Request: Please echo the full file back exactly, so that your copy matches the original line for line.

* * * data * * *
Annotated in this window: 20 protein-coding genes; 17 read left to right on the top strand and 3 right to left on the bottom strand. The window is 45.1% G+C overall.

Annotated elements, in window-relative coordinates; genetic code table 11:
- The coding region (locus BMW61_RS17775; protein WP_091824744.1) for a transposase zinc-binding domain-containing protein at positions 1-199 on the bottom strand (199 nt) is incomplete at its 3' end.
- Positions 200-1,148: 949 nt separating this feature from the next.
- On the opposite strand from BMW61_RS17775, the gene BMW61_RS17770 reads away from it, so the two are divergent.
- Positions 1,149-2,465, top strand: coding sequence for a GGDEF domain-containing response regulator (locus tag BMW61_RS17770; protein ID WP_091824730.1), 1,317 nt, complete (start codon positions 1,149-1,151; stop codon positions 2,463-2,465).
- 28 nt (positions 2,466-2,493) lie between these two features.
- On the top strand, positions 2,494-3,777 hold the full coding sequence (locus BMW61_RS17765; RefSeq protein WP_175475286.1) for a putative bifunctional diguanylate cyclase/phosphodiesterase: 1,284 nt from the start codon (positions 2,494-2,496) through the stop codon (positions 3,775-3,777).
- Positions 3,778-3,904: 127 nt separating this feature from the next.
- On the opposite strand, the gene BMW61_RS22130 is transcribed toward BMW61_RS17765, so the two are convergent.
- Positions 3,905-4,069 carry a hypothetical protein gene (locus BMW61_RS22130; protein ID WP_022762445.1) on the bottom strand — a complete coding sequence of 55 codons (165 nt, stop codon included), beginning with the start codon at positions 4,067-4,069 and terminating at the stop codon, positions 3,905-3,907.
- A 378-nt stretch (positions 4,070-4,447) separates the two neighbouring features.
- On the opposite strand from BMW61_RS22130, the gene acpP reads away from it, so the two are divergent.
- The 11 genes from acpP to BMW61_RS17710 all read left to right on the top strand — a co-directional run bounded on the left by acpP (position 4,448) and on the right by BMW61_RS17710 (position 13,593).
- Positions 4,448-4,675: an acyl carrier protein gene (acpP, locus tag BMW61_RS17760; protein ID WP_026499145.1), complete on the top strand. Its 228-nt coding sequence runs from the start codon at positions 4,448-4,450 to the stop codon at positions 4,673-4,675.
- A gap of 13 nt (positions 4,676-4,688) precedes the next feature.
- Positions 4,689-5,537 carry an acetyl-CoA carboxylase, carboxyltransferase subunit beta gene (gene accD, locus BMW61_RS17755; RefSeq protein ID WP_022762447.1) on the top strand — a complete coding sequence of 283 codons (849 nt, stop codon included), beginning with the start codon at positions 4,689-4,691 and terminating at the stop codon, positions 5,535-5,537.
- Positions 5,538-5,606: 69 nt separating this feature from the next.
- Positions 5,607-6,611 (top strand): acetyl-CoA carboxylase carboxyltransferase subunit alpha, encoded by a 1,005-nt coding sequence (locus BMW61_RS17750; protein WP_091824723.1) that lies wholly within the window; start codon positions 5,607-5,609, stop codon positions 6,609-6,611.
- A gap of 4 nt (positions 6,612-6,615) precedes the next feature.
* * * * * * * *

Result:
Annotated in this window: 20 protein-coding genes; 17 read left to right on the top strand and 3 right to left on the bottom strand. The window is 45.1% G+C overall.

Annotated elements, in window-relative coordinates; genetic code table 11:
- The coding region (locus BMW61_RS17775; protein WP_091824744.1) for a transposase zinc-binding domain-containing protein at positions 1-199 on the bottom strand (199 nt) is incomplete at its 3' end.
- Positions 200-1,148: 949 nt separating this feature from the next.
- On the opposite strand from BMW61_RS17775, the gene BMW61_RS17770 reads away from it, so the two are divergent.
- Positions 1,149-2,465, top strand: coding sequence for a GGDEF domain-containing response regulator (locus tag BMW61_RS17770; protein ID WP_091824730.1), 1,317 nt, complete (start codon positions 1,149-1,151; stop codon positions 2,463-2,465).
- 28 nt (positions 2,466-2,493) lie between these two features.
- On the top strand, positions 2,494-3,777 hold the full coding sequence (locus BMW61_RS17765; RefSeq protein WP_175475286.1) for a putative bifunctional diguanylate cyclase/phosphodiesterase: 1,284 nt from the start codon (positions 2,494-2,496) through the stop codon (positions 3,775-3,777).
- Positions 3,778-3,904: 127 nt separating this feature from the next.
- On the opposite strand, the gene BMW61_RS22130 is transcribed toward BMW61_RS17765, so the two are convergent.
- Positions 3,905-4,069 carry a hypothetical protein gene (locus BMW61_RS22130; protein ID WP_022762445.1) on the bottom strand — a complete coding sequence of 55 codons (165 nt, stop codon included), beginning with the start codon at positions 4,067-4,069 and terminating at the stop codon, positions 3,905-3,907.
- A 378-nt stretch (positions 4,070-4,447) separates the two neighbouring features.
- On the opposite strand from BMW61_RS22130, the gene acpP reads away from it, so the two are divergent.
- The 11 genes from acpP to BMW61_RS17710 all read left to right on the top strand — a co-directional run bounded on the left by acpP (position 4,448) and on the right by BMW61_RS17710 (position 13,593).
- Positions 4,448-4,675: an acyl carrier protein gene (acpP, locus tag BMW61_RS17760; protein ID WP_026499145.1), complete on the top strand. Its 228-nt coding sequence runs from the start codon at positions 4,448-4,450 to the stop codon at positions 4,673-4,675.
- A gap of 13 nt (positions 4,676-4,688) precedes the next feature.
- Positions 4,689-5,537 carry an acetyl-CoA carboxylase, carboxyltransferase subunit beta gene (gene accD, locus BMW61_RS17755; RefSeq protein ID WP_022762447.1) on the top strand — a complete coding sequence of 283 codons (849 nt, stop codon included), beginning with the start codon at positions 4,689-4,691 and terminating at the stop codon, positions 5,535-5,537.
- Positions 5,538-5,606: 69 nt separating this feature from the next.
- Positions 5,607-6,611 (top strand): acetyl-CoA carboxylase carboxyltransferase subunit alpha, encoded by a 1,005-nt coding sequence (locus BMW61_RS17750; protein WP_091824723.1) that lies wholly within the window; start codon positions 5,607-5,609, stop codon positions 6,609-6,611.
- A gap of 4 nt (positions 6,612-6,615) precedes the next feature.